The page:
NuWho 10th Anniversary: What Is Your Most Underrated Specials Story?

This year, Doctor Who has been back on our screen ten whole years. It feels like yesterday that the TARDIS materialised once more; suitably, it also feels like forever.

So join us as we celebrate a decade with the Ninth, Tenth, Eleventh, and Twelfth Doctors. Let’s find out which serials are our favourites, and shine a light on the underrated ones too. Watch us run.

And then vote on your favourites. At the end of the year, we’ll find out which serials showcase our beloved show at the height of its game.

Donna became the most important woman in the universe – and then it was all snatched away from her, and from us. But at least we can relive her adventures whenever we want. You know our favourites of the 2008/9 Specials, but what’s the most underrated serial…?

Tony Jones: Planet of the Dead

10th Tenth Doctor Planet of the Dead

It can’t be argued that 2009 was a funny year for Doctor Who and produced some intriguing and popular episodes that perhaps produced a reaction of So What? For me it is Planet of the Dead we should turn to when we want to look at how 2009 might have been had we been treated to a full season of stories rather than a few specials.

Yes, Planet of the Dead gives us a clue as to the final end of the Tenth Doctor, with the mysterious clue of he will knock four times and its link to David Tennant’s final scenes prior to regeneration. And yes, Planet of the Dead is interesting, as in some ways, it is a Gareth Roberts’s book The Highest Science brought to screen though as he explains in the interviews on the Big Finish audio for the adaption of the latter, the remnants of his original story are actually few.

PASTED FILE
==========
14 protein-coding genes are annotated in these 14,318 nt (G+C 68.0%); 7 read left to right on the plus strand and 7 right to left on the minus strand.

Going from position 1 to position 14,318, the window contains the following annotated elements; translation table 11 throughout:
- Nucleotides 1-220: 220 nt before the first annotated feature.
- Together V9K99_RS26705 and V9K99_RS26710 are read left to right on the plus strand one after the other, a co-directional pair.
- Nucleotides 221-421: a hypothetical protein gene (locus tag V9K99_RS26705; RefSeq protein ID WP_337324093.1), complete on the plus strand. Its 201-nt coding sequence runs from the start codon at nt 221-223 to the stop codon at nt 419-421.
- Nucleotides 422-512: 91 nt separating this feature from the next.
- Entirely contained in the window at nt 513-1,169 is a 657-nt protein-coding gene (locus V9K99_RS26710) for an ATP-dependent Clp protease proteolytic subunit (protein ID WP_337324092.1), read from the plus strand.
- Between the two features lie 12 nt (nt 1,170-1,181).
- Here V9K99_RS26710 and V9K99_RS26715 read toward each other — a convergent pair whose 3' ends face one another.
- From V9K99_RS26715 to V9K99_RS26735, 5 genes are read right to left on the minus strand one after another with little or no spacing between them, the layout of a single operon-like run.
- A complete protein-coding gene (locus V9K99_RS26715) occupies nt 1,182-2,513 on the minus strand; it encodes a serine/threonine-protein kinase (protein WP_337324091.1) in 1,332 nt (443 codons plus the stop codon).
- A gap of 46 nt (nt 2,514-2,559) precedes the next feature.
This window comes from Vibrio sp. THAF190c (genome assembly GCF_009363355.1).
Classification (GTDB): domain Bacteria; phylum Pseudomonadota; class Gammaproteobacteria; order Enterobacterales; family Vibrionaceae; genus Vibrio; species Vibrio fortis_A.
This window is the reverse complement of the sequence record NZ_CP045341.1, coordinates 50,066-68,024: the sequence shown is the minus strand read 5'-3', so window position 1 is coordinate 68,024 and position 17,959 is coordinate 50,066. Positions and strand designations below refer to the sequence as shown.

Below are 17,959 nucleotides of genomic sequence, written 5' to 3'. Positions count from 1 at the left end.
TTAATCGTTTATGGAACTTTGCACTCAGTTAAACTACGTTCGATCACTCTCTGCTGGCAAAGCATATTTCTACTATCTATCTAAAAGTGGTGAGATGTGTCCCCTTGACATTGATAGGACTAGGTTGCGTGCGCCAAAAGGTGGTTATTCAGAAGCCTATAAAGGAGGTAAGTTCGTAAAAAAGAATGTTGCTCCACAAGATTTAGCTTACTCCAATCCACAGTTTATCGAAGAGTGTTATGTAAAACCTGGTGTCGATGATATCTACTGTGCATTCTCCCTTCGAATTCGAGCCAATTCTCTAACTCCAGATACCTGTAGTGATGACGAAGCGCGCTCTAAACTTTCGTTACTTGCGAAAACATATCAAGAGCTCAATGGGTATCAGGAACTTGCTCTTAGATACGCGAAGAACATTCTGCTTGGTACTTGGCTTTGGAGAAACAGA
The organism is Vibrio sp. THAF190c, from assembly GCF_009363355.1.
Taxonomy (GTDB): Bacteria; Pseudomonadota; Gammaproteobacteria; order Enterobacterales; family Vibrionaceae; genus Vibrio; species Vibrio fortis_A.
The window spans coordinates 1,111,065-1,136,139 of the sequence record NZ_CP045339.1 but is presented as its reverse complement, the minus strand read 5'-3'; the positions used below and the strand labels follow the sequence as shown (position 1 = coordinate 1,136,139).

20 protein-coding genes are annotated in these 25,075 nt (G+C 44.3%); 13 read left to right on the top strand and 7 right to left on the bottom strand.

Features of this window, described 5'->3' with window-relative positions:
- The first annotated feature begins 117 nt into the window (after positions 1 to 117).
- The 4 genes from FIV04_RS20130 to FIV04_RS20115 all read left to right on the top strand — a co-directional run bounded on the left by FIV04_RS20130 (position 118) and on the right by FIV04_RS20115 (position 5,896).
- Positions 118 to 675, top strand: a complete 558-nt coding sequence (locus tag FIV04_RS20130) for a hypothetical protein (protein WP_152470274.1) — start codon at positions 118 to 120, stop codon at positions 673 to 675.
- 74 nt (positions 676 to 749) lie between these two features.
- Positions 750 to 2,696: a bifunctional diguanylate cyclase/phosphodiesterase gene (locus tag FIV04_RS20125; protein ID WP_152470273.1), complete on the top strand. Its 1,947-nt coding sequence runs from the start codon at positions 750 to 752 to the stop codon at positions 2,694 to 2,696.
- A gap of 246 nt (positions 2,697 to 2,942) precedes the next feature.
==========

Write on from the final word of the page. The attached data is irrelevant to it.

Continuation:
I think it’s interesting to imagine what could, or should have happened had Planet of the Dead been a two-part introduction to a new series. Most obvious is Michelle Ryan’s companion in all but fact, Lady Christina de Souza. The on-screen chemistry between the characters was strong, and in some ways she could even be seen as an update of the Andrew Cartmel character of Raine Creevy who would have appeared with the Seventh Doctor had the show not taken a brief break for a few years.

I’d also argue (though less obvious at the time) we have another new companion in this story as well. Take the UNIT scientist Malcolm Taylor played by Lee Evans. Is this not just the fan favourite Osgood as played by Ingrid Oliver? It’s not a big leap to change gender and there we have two new companions for the Doctor. We can imagine the arc now: Osgood follows the Doctor around puppy-like for a few episodes but as his behaviour grows more reckless, she rejects him, betrays him, then finally accepts him as a person not as someone to worship. Meanwhile Lady Christina flirts outrageously, upsets River Song, turns out to be working for the Master and in the end gives her life to save the day.

That, to me, is the story of Planet of the Dead – the doorway to the series we never had.

Jeremy Remy: Planet of the Dead

Malcolm Taylor Lee Evans